Your Child's Preoperative Information

Healthcare provider listening to girl's chest with stethoscope.Your child is having surgery. In the time before surgery, you may need to take your child to the hospital for a pre-op clinical visit. A healthcare provider will give you specific information about how to prepare your child for surgery. Be sure to ask any questions you have at this time. Knowing what to expect can help you and your child feel more comfortable about surgery.

What to expect before surgery

  • A pre-op clinical visit. Your child may need to see a healthcare provider to check his or her health before surgery. During this visit, healthcare providers may ask about health history, and do a physical exam, and various tests. Let the healthcare provider know if your child has recently been ill, has any allergies, or is taking any medicines. The healthcare provider will also do a physical exam on your child. This includes checking your child’s vital signs, such as temperature, blood pressure, heart rate, and breathing. If needed, the healthcare provider may order lab tests, such as blood or urine tests, and X-rays and imaging tests.

  • Meet or speak with a hospital staff member. A healthcare provider will give you information about preparing your child for surgery. You may get this information while you’re at the hospital, or over the phone. A healthcare provider will instruct you when to stop giving your child food, drink, and medicines before surgery. Someone will also tell you what to bring with you on the day of the surgery. You may receive a checklist or a handout with these instructions. You may want to prepare your own list of questions ahead of time.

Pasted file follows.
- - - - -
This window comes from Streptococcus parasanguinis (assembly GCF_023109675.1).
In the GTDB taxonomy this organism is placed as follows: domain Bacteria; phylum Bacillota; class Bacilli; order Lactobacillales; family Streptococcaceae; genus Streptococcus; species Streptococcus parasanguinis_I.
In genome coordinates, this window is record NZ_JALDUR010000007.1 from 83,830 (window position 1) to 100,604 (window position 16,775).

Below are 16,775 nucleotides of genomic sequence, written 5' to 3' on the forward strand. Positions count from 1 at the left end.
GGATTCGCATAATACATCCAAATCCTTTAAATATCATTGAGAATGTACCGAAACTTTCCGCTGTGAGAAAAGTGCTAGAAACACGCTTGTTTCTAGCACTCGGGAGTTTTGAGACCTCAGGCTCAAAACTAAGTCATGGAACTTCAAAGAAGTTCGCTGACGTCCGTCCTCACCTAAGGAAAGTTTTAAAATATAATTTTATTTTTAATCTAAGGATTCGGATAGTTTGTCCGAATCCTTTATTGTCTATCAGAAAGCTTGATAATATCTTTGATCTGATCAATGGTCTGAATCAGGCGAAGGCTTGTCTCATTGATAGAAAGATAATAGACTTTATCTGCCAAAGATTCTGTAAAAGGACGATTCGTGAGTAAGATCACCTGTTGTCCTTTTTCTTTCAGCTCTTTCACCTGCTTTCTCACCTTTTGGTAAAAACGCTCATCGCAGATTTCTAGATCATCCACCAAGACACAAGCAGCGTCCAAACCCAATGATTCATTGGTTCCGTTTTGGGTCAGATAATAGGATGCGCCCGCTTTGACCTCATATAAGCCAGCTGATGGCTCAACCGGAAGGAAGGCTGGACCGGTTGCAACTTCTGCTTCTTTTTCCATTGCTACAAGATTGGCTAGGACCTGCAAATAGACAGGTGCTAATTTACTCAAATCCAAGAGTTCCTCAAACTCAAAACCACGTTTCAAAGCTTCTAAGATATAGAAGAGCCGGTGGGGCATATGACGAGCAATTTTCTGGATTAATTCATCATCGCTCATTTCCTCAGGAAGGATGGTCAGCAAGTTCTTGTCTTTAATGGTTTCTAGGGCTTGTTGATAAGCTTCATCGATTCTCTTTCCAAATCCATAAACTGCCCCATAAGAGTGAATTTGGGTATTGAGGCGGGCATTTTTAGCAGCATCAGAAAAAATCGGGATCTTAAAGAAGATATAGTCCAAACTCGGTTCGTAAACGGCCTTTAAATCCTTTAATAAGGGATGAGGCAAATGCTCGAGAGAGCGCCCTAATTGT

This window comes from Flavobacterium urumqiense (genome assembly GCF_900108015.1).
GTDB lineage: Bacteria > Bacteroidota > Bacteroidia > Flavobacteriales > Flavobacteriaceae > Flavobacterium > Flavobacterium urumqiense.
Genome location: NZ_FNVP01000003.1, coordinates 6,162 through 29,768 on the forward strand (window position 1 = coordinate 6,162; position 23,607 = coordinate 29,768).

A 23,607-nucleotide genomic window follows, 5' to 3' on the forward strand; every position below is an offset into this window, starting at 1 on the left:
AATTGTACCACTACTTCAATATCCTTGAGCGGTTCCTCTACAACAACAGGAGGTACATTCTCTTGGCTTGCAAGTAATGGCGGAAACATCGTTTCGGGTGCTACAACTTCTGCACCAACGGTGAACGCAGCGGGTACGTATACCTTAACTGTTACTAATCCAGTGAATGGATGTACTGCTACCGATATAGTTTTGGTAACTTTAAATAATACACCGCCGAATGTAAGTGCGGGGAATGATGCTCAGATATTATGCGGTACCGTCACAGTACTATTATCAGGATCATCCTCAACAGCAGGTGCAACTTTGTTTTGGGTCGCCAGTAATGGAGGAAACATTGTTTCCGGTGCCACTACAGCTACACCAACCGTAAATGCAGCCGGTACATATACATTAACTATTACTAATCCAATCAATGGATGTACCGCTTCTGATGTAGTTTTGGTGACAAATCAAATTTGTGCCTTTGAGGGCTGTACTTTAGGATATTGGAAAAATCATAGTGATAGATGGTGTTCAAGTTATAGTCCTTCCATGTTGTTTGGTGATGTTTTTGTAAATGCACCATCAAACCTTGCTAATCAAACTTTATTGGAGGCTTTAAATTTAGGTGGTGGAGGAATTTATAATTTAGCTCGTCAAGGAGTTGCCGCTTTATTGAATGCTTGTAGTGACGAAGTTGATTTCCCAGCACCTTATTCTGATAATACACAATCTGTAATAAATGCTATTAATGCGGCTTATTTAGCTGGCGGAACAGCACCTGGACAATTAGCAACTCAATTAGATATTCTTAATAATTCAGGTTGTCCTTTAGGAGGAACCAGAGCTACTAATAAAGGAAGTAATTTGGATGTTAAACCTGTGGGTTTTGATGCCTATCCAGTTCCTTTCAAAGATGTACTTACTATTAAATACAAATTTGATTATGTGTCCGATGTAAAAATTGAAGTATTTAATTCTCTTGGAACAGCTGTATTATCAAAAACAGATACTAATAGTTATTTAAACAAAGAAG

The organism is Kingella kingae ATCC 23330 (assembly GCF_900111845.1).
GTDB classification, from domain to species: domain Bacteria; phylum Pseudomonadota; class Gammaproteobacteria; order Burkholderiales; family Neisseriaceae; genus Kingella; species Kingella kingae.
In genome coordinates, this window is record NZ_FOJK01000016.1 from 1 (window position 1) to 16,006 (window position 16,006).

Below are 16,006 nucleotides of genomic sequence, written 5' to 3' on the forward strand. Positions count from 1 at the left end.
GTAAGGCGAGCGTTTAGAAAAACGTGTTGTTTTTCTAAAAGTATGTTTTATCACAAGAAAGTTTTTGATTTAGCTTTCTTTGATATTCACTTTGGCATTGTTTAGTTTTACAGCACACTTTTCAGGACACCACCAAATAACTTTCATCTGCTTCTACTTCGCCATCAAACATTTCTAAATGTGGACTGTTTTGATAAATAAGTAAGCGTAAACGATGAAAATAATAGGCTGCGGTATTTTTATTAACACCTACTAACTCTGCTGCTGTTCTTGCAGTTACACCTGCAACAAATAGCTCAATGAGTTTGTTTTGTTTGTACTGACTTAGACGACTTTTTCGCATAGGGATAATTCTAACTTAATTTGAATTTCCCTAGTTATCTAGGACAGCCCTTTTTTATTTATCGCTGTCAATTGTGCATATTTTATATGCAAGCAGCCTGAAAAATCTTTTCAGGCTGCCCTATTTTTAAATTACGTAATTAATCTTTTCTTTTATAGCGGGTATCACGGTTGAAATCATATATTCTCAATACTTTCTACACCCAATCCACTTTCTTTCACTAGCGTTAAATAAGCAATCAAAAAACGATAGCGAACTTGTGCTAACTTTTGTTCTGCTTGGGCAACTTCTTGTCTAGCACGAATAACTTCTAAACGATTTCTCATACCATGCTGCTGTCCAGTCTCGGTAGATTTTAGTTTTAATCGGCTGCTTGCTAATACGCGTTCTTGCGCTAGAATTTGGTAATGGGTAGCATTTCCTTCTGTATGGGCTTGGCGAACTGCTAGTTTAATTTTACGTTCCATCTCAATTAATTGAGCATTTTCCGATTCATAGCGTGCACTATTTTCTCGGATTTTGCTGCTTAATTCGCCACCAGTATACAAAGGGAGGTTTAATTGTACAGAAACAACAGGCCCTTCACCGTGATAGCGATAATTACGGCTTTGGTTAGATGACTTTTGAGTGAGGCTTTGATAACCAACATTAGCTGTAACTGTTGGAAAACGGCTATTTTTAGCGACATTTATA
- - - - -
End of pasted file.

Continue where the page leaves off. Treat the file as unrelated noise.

• Take a tour of the surgery and patient care areas. Check with hospital staff if a tour of the surgery and patient care areas is available. Schedule a tour for you and your child, if possible.

  • Meet with a child life specialist. Some hospitals have a child life specialist. This person is trained to help children understand what to expect during their time in the hospital. Books, videos, dolls, and toys may be used to help explain surgery. Family members are encouraged to be involved in this session. Check with hospital staff if child life services are available. Schedule a session, if possible.

What to bring with you to the hospital

Following are items that you may need to bring with you to the hospital when it’s time for your child’s surgery:

  • Identification information for you and your child (such as a driver’s license or social security card)

  • Health insurance cards

  • Proof of guardianship (if you are not the child’s natural parent)

  • Medical records for your child

  • List of medicines your child is taking

  • Comfort item such as a toy or blanket for your child

  • Extra underwear or diapers for your child

  • Extra clothing for you and your child if an overnight stay or longer is expected

  • Books, toys, or games for your child to play with